)*

Lesson #; Measure(ent Part 1 Lesson objectives"

Pace %ounting

6emonstrate using a bar scale to measure distance on a map. 6efine pace counting. 6erive "our individual pace counts and demonstrate how the" are used to measure distance.

Instructional aids"
Caseplate compasses with li#uid5filled housing () per student) .asking tape and pens Orienteering maps with Fellow or Orange courses () per student)

Instruction" Measure(ent is ver$ i(!ortant<


-Those who do not measure ever"thing will measure their lost time in minutes. Those who measure ever"thing correctl" and appl" the information properl" will measure their lost time in seconds./ Instruction" Precision (easure(ent ? Eust as there are precision and rough skills in map reading and compass useN there are similar skills in measuring distances. &recision measurement involves taking e$act map measurements and counting "our paces. Putting the scale on $our co(!ass ? In order to use the correct measurement scale for the map, have students place a piece of masking tape over the short front edge of their compass baseplate. !arefull" cop" the bar scale on the map onto the masking tape, marking -)<</, -H<</ etc. under the appropriate tick marks. This enables #uick "et accurate measurements of distance while under competitive pressure. The students should check and change, if necessar", this marked scale each map use.(!. p.GH) E&ercise ? 0sing the orienteering map, have students measure legs using the bar scale the"2ve copied onto the masking tape on the compass. Pace counting 1Pacing2 5 !ounting actual steps. 1ome orienteers count ever" other step and call it a paceN some count ever" third step, etc. The ma(or factor is consistenc" and accurac". 7$plain that whenever precision compass is used, pacing is mandator". (!. p.GH)

E&ercise

Pacing the Sidelines

3 football field, plus one end 'one, is appro$imatel" )<< meters. eferencing !. p.GH5 G,, take the students to the football field and have them do !. e$.)> ? &acing )<< meters, learning their walking, (ogging and running paces. 'ssess(ent: The student should be able to accuratel" recall his own pace count for each speed. 4ollo+6u!: 7ncourage students to practice pacing while doing training running to make it a habit and readil" available during competitions. )G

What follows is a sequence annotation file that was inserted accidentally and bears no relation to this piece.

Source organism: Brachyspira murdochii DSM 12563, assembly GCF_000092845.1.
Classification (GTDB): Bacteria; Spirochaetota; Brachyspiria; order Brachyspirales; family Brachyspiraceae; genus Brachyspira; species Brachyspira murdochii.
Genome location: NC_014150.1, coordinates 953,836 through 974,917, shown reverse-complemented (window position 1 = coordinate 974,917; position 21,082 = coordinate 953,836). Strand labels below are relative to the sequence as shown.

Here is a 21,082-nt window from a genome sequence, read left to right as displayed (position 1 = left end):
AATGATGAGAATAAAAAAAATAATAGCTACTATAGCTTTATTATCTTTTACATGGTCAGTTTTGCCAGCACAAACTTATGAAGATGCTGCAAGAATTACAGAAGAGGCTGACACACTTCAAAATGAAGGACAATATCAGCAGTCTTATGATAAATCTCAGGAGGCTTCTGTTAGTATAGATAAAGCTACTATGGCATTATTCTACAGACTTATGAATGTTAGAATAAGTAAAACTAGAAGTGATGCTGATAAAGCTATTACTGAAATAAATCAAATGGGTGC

Lesson #=

Measure(ent Part )

#istance Esti(ation

Lesson objectives"
3c#uire the abilit" estimate distances on the ground. 3c#uire the abilit" to estimate distances on a map.

Instructional aids"
Caseplate compasses () per student) Orienteering map used in Jesson OG for 7ndangered 3'imuth O () per student)

Instruction" Measure(ent and distance esti(ation is ver$ i(!ortant<


-Those who do not measure ever"thing will measure their lost time in minutes. Those who measure ever"thing correctl" and appl" the information properl" will measure their lost time in seconds./

Instruction" Precision vs9 rough (easure(ent


&recision measurement and pace counting is not accurate over distances. It also is time consuming and moving #uickl" is essential for competition. 3 #uick form of measurement is distance estimation. When on rough compass, speed can be increased b" learning to estimate distances on the map. %eature identification is more accurate when distance to the feature can be visuall" estimated. 3c#uiring the abilit" to estimate distances accuratel" is done through practice. The teacher will need to take the students outside and give them the opportunit" to practice estimating distances on the ground. 7stimating distances on a map is ac#uired b" visuali'ing the map bar scale onto the distance to be measured on the map. E&ercise" !. e$.)= ? 6istance 7stimations ? in school "ard

E&ercise

4ar and '+a$ O

Bave students take the map the" used for 7ndangered 3'imuth O and write beside each letter an estimate of how far the" would travel on each -&/ (&recision compass) leg and each - / ( ough compass) leg. Bave students make or check the masking tape bar scale on the compass against the bar scale on the map for accurac". Then have them measure the same routes with the masking tape bar scale on their compasses and write the actual distance beside their estimates. 4ote the difference between estimates and measured distances. 'ssess(ent: The student should be able to: 7stimate visuall" a distance on the ground of up to )<< meters with ;<M accurac". 7stimate a distance on a map with ;<M accurac". .easure a mapped distance b" pace counting to it with ;<M accurac".